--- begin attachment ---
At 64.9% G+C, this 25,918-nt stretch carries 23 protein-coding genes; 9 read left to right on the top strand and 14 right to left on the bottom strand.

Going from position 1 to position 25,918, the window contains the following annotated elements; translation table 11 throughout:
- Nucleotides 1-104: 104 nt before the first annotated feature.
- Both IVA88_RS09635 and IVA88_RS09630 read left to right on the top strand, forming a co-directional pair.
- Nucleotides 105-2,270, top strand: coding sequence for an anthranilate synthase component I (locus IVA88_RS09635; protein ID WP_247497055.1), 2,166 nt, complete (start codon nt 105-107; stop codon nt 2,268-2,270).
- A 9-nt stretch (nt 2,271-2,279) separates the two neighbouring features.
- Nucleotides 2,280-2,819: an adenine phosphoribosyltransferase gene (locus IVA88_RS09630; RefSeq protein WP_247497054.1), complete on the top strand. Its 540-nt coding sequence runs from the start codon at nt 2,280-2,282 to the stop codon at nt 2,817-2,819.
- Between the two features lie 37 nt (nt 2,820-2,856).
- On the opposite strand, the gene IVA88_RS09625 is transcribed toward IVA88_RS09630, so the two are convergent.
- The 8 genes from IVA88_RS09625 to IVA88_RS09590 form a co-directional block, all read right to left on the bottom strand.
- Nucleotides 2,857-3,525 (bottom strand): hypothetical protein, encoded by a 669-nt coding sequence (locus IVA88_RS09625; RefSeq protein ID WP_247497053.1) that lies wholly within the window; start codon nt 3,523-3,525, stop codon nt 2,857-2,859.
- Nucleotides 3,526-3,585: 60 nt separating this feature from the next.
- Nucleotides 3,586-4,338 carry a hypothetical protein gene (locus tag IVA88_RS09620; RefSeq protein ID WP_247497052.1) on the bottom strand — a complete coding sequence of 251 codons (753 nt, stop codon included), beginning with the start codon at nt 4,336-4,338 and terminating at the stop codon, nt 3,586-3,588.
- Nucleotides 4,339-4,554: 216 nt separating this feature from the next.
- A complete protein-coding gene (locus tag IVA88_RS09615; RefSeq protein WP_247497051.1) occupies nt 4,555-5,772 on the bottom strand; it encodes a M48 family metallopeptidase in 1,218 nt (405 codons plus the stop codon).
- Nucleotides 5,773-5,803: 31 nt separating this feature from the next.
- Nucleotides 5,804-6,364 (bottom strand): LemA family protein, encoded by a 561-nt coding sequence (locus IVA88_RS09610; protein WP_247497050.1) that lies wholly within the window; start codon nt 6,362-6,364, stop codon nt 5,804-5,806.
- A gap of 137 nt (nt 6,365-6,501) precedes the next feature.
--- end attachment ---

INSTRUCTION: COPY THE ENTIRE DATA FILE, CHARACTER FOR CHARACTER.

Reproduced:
At 64.9% G+C, this 25,918-nt stretch carries 23 protein-coding genes; 9 read left to right on the top strand and 14 right to left on the bottom strand.

Going from position 1 to position 25,918, the window contains the following annotated elements; translation table 11 throughout:
- Nucleotides 1-104: 104 nt before the first annotated feature.
- Both IVA88_RS09635 and IVA88_RS09630 read left to right on the top strand, forming a co-directional pair.
- Nucleotides 105-2,270, top strand: coding sequence for an anthranilate synthase component I (locus IVA88_RS09635; protein ID WP_247497055.1), 2,166 nt, complete (start codon nt 105-107; stop codon nt 2,268-2,270).
- A 9-nt stretch (nt 2,271-2,279) separates the two neighbouring features.
- Nucleotides 2,280-2,819: an adenine phosphoribosyltransferase gene (locus IVA88_RS09630; RefSeq protein WP_247497054.1), complete on the top strand. Its 540-nt coding sequence runs from the start codon at nt 2,280-2,282 to the stop codon at nt 2,817-2,819.
- Between the two features lie 37 nt (nt 2,820-2,856).
- On the opposite strand, the gene IVA88_RS09625 is transcribed toward IVA88_RS09630, so the two are convergent.
- The 8 genes from IVA88_RS09625 to IVA88_RS09590 form a co-directional block, all read right to left on the bottom strand.
- Nucleotides 2,857-3,525 (bottom strand): hypothetical protein, encoded by a 669-nt coding sequence (locus IVA88_RS09625; RefSeq protein ID WP_247497053.1) that lies wholly within the window; start codon nt 3,523-3,525, stop codon nt 2,857-2,859.
- Nucleotides 3,526-3,585: 60 nt separating this feature from the next.
- Nucleotides 3,586-4,338 carry a hypothetical protein gene (locus tag IVA88_RS09620; RefSeq protein ID WP_247497052.1) on the bottom strand — a complete coding sequence of 251 codons (753 nt, stop codon included), beginning with the start codon at nt 4,336-4,338 and terminating at the stop codon, nt 3,586-3,588.
- Nucleotides 4,339-4,554: 216 nt separating this feature from the next.
- A complete protein-coding gene (locus tag IVA88_RS09615; RefSeq protein WP_247497051.1) occupies nt 4,555-5,772 on the bottom strand; it encodes a M48 family metallopeptidase in 1,218 nt (405 codons plus the stop codon).
- Nucleotides 5,773-5,803: 31 nt separating this feature from the next.
- Nucleotides 5,804-6,364 (bottom strand): LemA family protein, encoded by a 561-nt coding sequence (locus IVA88_RS09610; protein WP_247497050.1) that lies wholly within the window; start codon nt 6,362-6,364, stop codon nt 5,804-5,806.
- A gap of 137 nt (nt 6,365-6,501) precedes the next feature.